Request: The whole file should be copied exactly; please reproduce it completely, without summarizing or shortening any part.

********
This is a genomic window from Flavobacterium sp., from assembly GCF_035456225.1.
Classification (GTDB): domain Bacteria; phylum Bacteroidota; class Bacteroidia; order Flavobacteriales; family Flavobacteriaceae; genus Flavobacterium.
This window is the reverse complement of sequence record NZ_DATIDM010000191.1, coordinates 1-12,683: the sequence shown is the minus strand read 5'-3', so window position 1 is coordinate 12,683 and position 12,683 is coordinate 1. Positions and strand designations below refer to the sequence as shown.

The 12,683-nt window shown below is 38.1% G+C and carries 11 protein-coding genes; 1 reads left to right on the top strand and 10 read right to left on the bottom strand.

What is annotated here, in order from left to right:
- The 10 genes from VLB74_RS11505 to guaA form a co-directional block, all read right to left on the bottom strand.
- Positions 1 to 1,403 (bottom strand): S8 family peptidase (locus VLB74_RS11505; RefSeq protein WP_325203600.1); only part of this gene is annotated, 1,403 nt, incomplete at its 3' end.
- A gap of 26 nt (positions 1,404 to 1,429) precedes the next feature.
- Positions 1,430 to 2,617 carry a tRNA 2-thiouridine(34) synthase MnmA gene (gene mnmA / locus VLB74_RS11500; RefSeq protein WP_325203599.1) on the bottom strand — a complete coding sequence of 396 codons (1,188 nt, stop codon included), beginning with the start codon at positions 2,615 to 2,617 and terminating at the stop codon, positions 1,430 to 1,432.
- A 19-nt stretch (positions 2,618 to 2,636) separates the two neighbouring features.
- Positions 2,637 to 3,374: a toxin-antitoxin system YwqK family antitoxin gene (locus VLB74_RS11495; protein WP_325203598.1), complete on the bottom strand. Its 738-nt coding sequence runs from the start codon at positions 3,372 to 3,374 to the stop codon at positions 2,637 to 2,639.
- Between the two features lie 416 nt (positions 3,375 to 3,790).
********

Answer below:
This is a genomic window from Flavobacterium sp., from assembly GCF_035456225.1.
Classification (GTDB): domain Bacteria; phylum Bacteroidota; class Bacteroidia; order Flavobacteriales; family Flavobacteriaceae; genus Flavobacterium.
This window is the reverse complement of sequence record NZ_DATIDM010000191.1, coordinates 1-12,683: the sequence shown is the minus strand read 5'-3', so window position 1 is coordinate 12,683 and position 12,683 is coordinate 1. Positions and strand designations below refer to the sequence as shown.

The 12,683-nt window shown below is 38.1% G+C and carries 11 protein-coding genes; 1 reads left to right on the top strand and 10 read right to left on the bottom strand.

What is annotated here, in order from left to right:
- The 10 genes from VLB74_RS11505 to guaA form a co-directional block, all read right to left on the bottom strand.
- Positions 1 to 1,403 (bottom strand): S8 family peptidase (locus VLB74_RS11505; RefSeq protein WP_325203600.1); only part of this gene is annotated, 1,403 nt, incomplete at its 3' end.
- A gap of 26 nt (positions 1,404 to 1,429) precedes the next feature.
- Positions 1,430 to 2,617 carry a tRNA 2-thiouridine(34) synthase MnmA gene (gene mnmA / locus VLB74_RS11500; RefSeq protein WP_325203599.1) on the bottom strand — a complete coding sequence of 396 codons (1,188 nt, stop codon included), beginning with the start codon at positions 2,615 to 2,617 and terminating at the stop codon, positions 1,430 to 1,432.
- A 19-nt stretch (positions 2,618 to 2,636) separates the two neighbouring features.
- Positions 2,637 to 3,374: a toxin-antitoxin system YwqK family antitoxin gene (locus VLB74_RS11495; protein WP_325203598.1), complete on the bottom strand. Its 738-nt coding sequence runs from the start codon at positions 3,372 to 3,374 to the stop codon at positions 2,637 to 2,639.
- Between the two features lie 416 nt (positions 3,375 to 3,790).